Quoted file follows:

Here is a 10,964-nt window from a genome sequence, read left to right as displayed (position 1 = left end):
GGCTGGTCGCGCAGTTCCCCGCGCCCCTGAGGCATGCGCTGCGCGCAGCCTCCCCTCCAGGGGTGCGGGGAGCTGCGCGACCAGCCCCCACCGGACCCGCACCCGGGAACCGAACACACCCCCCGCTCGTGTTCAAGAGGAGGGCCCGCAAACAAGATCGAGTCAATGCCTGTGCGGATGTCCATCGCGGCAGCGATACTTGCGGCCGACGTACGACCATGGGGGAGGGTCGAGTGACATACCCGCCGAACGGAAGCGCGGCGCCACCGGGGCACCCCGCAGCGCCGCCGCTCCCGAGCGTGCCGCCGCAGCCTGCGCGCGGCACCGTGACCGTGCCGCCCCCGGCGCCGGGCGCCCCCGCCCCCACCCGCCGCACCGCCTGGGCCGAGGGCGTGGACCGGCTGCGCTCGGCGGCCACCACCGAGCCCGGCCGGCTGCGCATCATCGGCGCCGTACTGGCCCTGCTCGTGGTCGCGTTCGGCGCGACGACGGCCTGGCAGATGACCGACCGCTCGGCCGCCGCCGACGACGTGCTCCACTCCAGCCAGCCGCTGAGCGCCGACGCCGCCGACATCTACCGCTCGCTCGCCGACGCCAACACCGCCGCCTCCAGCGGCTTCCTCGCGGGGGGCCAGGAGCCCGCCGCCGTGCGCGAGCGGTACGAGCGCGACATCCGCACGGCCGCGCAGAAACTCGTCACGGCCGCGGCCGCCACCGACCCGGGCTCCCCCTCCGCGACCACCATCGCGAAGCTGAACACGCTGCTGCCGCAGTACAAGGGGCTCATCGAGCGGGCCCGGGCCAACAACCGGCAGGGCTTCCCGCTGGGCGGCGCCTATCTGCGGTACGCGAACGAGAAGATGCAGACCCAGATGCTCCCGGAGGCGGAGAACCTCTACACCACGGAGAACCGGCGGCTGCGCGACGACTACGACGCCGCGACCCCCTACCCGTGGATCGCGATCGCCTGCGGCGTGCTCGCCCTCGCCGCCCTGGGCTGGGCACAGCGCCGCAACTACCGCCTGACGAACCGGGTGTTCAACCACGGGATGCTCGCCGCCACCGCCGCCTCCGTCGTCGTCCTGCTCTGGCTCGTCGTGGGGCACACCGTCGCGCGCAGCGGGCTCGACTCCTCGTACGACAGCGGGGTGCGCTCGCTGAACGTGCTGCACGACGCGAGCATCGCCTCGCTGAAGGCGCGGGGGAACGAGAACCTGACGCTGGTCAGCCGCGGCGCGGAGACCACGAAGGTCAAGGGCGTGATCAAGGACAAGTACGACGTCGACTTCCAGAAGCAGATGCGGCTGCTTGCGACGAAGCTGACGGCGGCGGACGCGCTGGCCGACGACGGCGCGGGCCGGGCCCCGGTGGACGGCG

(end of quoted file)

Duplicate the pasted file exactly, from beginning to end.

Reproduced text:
Here is a 10,964-nt window from a genome sequence, read left to right as displayed (position 1 = left end):
GGCTGGTCGCGCAGTTCCCCGCGCCCCTGAGGCATGCGCTGCGCGCAGCCTCCCCTCCAGGGGTGCGGGGAGCTGCGCGACCAGCCCCCACCGGACCCGCACCCGGGAACCGAACACACCCCCCGCTCGTGTTCAAGAGGAGGGCCCGCAAACAAGATCGAGTCAATGCCTGTGCGGATGTCCATCGCGGCAGCGATACTTGCGGCCGACGTACGACCATGGGGGAGGGTCGAGTGACATACCCGCCGAACGGAAGCGCGGCGCCACCGGGGCACCCCGCAGCGCCGCCGCTCCCGAGCGTGCCGCCGCAGCCTGCGCGCGGCACCGTGACCGTGCCGCCCCCGGCGCCGGGCGCCCCCGCCCCCACCCGCCGCACCGCCTGGGCCGAGGGCGTGGACCGGCTGCGCTCGGCGGCCACCACCGAGCCCGGCCGGCTGCGCATCATCGGCGCCGTACTGGCCCTGCTCGTGGTCGCGTTCGGCGCGACGACGGCCTGGCAGATGACCGACCGCTCGGCCGCCGCCGACGACGTGCTCCACTCCAGCCAGCCGCTGAGCGCCGACGCCGCCGACATCTACCGCTCGCTCGCCGACGCCAACACCGCCGCCTCCAGCGGCTTCCTCGCGGGGGGCCAGGAGCCCGCCGCCGTGCGCGAGCGGTACGAGCGCGACATCCGCACGGCCGCGCAGAAACTCGTCACGGCCGCGGCCGCCACCGACCCGGGCTCCCCCTCCGCGACCACCATCGCGAAGCTGAACACGCTGCTGCCGCAGTACAAGGGGCTCATCGAGCGGGCCCGGGCCAACAACCGGCAGGGCTTCCCGCTGGGCGGCGCCTATCTGCGGTACGCGAACGAGAAGATGCAGACCCAGATGCTCCCGGAGGCGGAGAACCTCTACACCACGGAGAACCGGCGGCTGCGCGACGACTACGACGCCGCGACCCCCTACCCGTGGATCGCGATCGCCTGCGGCGTGCTCGCCCTCGCCGCCCTGGGCTGGGCACAGCGCCGCAACTACCGCCTGACGAACCGGGTGTTCAACCACGGGATGCTCGCCGCCACCGCCGCCTCCGTCGTCGTCCTGCTCTGGCTCGTCGTGGGGCACACCGTCGCGCGCAGCGGGCTCGACTCCTCGTACGACAGCGGGGTGCGCTCGCTGAACGTGCTGCACGACGCGAGCATCGCCTCGCTGAAGGCGCGGGGGAACGAGAACCTGACGCTGGTCAGCCGCGGCGCGGAGACCACGAAGGTCAAGGGCGTGATCAAGGACAAGTACGACGTCGACTTCCAGAAGCAGATGCGGCTGCTTGCGACGAAGCTGACGGCGGCGGACGCGCTGGCCGACGACGGCGCGGGCCGGGCCCCGGTGGACGGCG